The Brewers were linked to then Washington Nationals slugger Josh Bell around the trade deadline last season. Unfortunately, Bell ended up going to the San Diego Padres. At the time of the trade, Bell was hitting .301/.384/.493 with 14 home runs and 57 RBI. After the trade, though, he hit just .192/.316/.271 with three home runs and 14 RBI. Between the two teams, Bell hit .266/362/.422 with 17 home runs and 71 RBI. He was still award a Silver Slugger at the end of the season.
Bell is a one-time All-Star and career .262/.351/.459 hitter. In addition to first base, Bell has also played corner outfield. As a switch hitter, he would bring a great deal of flexibility to the Brewers’ lineup. His career .810 OPS would also automatically be among the best on the team. Of the three players on this list, he would likely be the most expensive with a market value of $13.8 million.
Now, the MLB schedule is going to be different in 2023, with teams playing less games against their division rivals. That being said, the Brewers will still have 54 games against the NL Central this season, a good third of their season. Bell has a career line of .253/.350/.428 with 45 home runs and 165 RBI against the NL Central for his career. Before you can say anything about those numbers against the Brewers, it should be noted that the Brewers were the team he struggled against the most in the division. Bell has hit just .210/.312/.369 against Milwaukee in his career.
Fresh off of a World Series win with the Houston Astros, 38-year old Yuri Gurriel is looking for a new team. Despite his age, he still has a market value of $11.7 million. Gurriel won the batting title in 2021 when he hit .319/.383/.472. He also won the Gold Glove at first base that season.
Last year, however, was not as good of a year. He hit just .242/.288/.360 with eight home runs and 53 RBI. At 38 years old, he will not garner a long-term deal, and may end up making less than his market value. As far as position flexibility, he has also played third base, second base, short stop, and left field during his career.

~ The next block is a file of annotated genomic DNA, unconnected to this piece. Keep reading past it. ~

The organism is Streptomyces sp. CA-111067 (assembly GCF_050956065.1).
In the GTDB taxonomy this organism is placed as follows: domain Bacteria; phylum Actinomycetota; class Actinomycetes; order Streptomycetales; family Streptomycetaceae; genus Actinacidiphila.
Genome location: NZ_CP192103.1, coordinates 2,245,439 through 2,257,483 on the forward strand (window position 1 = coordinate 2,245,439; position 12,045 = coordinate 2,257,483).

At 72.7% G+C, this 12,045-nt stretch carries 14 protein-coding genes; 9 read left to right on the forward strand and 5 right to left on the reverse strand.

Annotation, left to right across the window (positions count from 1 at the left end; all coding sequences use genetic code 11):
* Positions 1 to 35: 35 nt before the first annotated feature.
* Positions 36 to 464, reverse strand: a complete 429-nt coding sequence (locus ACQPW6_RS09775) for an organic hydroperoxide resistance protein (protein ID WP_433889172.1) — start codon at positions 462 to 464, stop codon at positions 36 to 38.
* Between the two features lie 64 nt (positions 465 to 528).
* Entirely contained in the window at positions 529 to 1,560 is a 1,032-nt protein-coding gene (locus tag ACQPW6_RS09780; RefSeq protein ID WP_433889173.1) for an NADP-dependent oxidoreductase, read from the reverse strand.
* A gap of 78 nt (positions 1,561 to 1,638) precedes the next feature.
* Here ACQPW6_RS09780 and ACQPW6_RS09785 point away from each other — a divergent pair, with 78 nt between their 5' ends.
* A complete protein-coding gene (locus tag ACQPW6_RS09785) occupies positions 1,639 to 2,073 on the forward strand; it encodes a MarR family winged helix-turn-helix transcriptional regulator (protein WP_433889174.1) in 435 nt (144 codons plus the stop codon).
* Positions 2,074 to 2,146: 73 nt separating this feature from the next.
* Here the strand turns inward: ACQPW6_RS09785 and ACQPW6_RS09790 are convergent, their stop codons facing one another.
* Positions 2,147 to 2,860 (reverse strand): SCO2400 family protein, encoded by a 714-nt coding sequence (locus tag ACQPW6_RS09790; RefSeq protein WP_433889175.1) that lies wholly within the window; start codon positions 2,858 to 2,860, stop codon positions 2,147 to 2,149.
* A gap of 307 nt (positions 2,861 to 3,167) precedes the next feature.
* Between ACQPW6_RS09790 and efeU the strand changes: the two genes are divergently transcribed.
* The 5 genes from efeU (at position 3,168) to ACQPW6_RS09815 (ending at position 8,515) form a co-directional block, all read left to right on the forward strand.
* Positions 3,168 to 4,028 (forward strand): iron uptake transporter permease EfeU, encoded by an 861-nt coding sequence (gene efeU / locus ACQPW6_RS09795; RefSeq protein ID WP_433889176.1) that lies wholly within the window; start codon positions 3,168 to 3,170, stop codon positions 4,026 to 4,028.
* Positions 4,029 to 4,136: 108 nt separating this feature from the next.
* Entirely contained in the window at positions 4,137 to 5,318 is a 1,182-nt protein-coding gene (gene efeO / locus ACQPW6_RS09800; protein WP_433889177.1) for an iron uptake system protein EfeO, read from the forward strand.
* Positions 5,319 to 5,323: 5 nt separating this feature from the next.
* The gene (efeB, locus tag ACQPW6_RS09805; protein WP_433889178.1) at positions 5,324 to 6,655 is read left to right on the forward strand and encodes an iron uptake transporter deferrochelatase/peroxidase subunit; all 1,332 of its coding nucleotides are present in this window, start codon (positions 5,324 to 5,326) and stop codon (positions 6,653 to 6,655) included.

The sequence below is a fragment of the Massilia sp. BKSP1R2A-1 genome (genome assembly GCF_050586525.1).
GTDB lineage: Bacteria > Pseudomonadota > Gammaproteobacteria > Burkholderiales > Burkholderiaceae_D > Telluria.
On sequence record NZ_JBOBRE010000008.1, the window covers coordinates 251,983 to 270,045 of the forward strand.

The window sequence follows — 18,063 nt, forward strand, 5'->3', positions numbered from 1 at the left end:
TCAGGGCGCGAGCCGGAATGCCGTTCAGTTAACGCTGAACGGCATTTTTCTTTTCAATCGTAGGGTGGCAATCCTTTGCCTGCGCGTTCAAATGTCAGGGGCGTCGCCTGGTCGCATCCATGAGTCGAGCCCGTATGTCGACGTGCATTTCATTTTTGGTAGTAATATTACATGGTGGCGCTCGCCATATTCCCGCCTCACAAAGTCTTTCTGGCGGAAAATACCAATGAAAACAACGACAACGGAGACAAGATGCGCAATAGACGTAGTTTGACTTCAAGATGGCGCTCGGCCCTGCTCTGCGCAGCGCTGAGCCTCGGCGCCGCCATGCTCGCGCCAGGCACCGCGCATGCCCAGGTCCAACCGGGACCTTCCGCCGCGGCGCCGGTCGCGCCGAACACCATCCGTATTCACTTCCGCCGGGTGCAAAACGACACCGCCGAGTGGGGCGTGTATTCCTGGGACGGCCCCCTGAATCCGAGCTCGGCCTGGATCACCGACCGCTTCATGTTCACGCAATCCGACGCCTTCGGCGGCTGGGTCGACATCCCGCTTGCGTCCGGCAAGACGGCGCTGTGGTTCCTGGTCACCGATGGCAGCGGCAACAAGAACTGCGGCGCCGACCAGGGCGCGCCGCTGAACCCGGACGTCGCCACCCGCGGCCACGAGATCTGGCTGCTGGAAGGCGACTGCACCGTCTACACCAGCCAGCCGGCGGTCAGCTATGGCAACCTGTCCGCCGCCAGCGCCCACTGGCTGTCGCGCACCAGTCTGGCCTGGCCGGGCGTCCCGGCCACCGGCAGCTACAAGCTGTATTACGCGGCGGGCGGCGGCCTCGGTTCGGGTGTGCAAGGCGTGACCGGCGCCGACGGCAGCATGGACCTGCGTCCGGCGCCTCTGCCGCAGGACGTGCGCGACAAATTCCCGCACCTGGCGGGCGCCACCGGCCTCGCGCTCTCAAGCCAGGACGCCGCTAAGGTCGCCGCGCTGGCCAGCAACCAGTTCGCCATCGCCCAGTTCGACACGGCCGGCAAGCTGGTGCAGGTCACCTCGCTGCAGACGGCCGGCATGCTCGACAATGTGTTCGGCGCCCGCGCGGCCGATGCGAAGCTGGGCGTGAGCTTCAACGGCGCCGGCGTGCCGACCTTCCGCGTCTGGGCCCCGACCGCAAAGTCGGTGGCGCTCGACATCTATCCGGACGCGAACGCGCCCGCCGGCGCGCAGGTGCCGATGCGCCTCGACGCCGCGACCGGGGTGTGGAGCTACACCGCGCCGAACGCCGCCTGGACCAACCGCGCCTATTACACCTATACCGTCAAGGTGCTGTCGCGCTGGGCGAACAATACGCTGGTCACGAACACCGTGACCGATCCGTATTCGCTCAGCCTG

Playing mostly in the American League, Gurriel has not faced the NL Central very much. However, when he has, he has raked. In 21 games against the NL Central, he is hitting .354 with three home runs and eight RBI. He only has four hits in 19 at bats against the Brewers.
The youngest player on this list at 29 years old is Miguel Sano, who has spent his entire seven-year career with the Minnesota Twins. He only played in 20 games last season due to injury, and hit just .083/.211/.133 in that time frame. That being said, he has a career line of .234/.326/.482 (.808 OPS). He has also hit over 25 home runs in four of his seven season. One of the seasons in which he did not was the COVID-shortened season. He hit 13 that year in 57 games.
As far as positional flexibility Sano has played more games at third base (289) than he has at first (220). The Brewers, of course, have a huge question mark at third, and Sano could be a temporary solution. In addition to the corner infield spots, he also has played 38 games in right field.
Playing in the American League Central, Sano has seen the NL Central a bit more than others from the American League. In 54 career games (the same number the Brewers will play against the division), he has a slash line of .274/.364/.533 with 11 home runs and 33 RBI. Most of this production has come at the expense of Milwaukee, however. That being said, he is slightly younger than Bell and can play third base. Of the three, he may be the best option.